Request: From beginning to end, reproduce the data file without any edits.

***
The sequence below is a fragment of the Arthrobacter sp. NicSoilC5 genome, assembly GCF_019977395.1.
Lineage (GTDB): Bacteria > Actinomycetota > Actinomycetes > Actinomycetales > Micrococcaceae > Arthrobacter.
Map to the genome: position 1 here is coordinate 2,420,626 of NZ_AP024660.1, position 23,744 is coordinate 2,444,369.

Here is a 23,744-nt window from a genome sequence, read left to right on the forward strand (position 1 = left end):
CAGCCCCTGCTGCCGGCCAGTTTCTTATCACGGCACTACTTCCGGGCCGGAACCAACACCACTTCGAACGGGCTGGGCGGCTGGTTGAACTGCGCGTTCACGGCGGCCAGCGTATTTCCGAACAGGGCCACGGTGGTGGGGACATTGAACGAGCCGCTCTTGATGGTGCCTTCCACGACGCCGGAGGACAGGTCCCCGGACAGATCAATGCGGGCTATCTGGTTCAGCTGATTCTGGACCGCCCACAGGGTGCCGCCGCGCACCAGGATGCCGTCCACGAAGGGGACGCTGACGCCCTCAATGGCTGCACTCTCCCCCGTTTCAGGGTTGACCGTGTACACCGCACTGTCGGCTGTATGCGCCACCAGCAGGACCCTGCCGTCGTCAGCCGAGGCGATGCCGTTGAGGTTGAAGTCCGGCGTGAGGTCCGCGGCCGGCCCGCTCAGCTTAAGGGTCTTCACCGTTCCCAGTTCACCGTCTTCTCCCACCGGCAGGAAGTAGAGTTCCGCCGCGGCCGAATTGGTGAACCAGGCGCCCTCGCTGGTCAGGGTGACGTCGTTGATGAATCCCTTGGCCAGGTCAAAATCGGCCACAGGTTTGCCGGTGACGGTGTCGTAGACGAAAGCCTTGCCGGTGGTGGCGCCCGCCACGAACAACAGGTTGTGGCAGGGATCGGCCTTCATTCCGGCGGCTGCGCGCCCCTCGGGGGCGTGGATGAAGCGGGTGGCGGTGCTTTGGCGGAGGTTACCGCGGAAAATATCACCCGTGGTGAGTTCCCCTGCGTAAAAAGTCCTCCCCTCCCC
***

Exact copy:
The sequence below is a fragment of the Arthrobacter sp. NicSoilC5 genome, assembly GCF_019977395.1.
Lineage (GTDB): Bacteria > Actinomycetota > Actinomycetes > Actinomycetales > Micrococcaceae > Arthrobacter.
Map to the genome: position 1 here is coordinate 2,420,626 of NZ_AP024660.1, position 23,744 is coordinate 2,444,369.

Here is a 23,744-nt window from a genome sequence, read left to right on the forward strand (position 1 = left end):
CAGCCCCTGCTGCCGGCCAGTTTCTTATCACGGCACTACTTCCGGGCCGGAACCAACACCACTTCGAACGGGCTGGGCGGCTGGTTGAACTGCGCGTTCACGGCGGCCAGCGTATTTCCGAACAGGGCCACGGTGGTGGGGACATTGAACGAGCCGCTCTTGATGGTGCCTTCCACGACGCCGGAGGACAGGTCCCCGGACAGATCAATGCGGGCTATCTGGTTCAGCTGATTCTGGACCGCCCACAGGGTGCCGCCGCGCACCAGGATGCCGTCCACGAAGGGGACGCTGACGCCCTCAATGGCTGCACTCTCCCCCGTTTCAGGGTTGACCGTGTACACCGCACTGTCGGCTGTATGCGCCACCAGCAGGACCCTGCCGTCGTCAGCCGAGGCGATGCCGTTGAGGTTGAAGTCCGGCGTGAGGTCCGCGGCCGGCCCGCTCAGCTTAAGGGTCTTCACCGTTCCCAGTTCACCGTCTTCTCCCACCGGCAGGAAGTAGAGTTCCGCCGCGGCCGAATTGGTGAACCAGGCGCCCTCGCTGGTCAGGGTGACGTCGTTGATGAATCCCTTGGCCAGGTCAAAATCGGCCACAGGTTTGCCGGTGACGGTGTCGTAGACGAAAGCCTTGCCGGTGGTGGCGCCCGCCACGAACAACAGGTTGTGGCAGGGATCGGCCTTCATTCCGGCGGCTGCGCGCCCCTCGGGGGCGTGGATGAAGCGGGTGGCGGTGCTTTGGCGGAGGTTACCGCGGAAAATATCACCCGTGGTGAGTTCCCCTGCGTAAAAAGTCCTCCCCTCCCC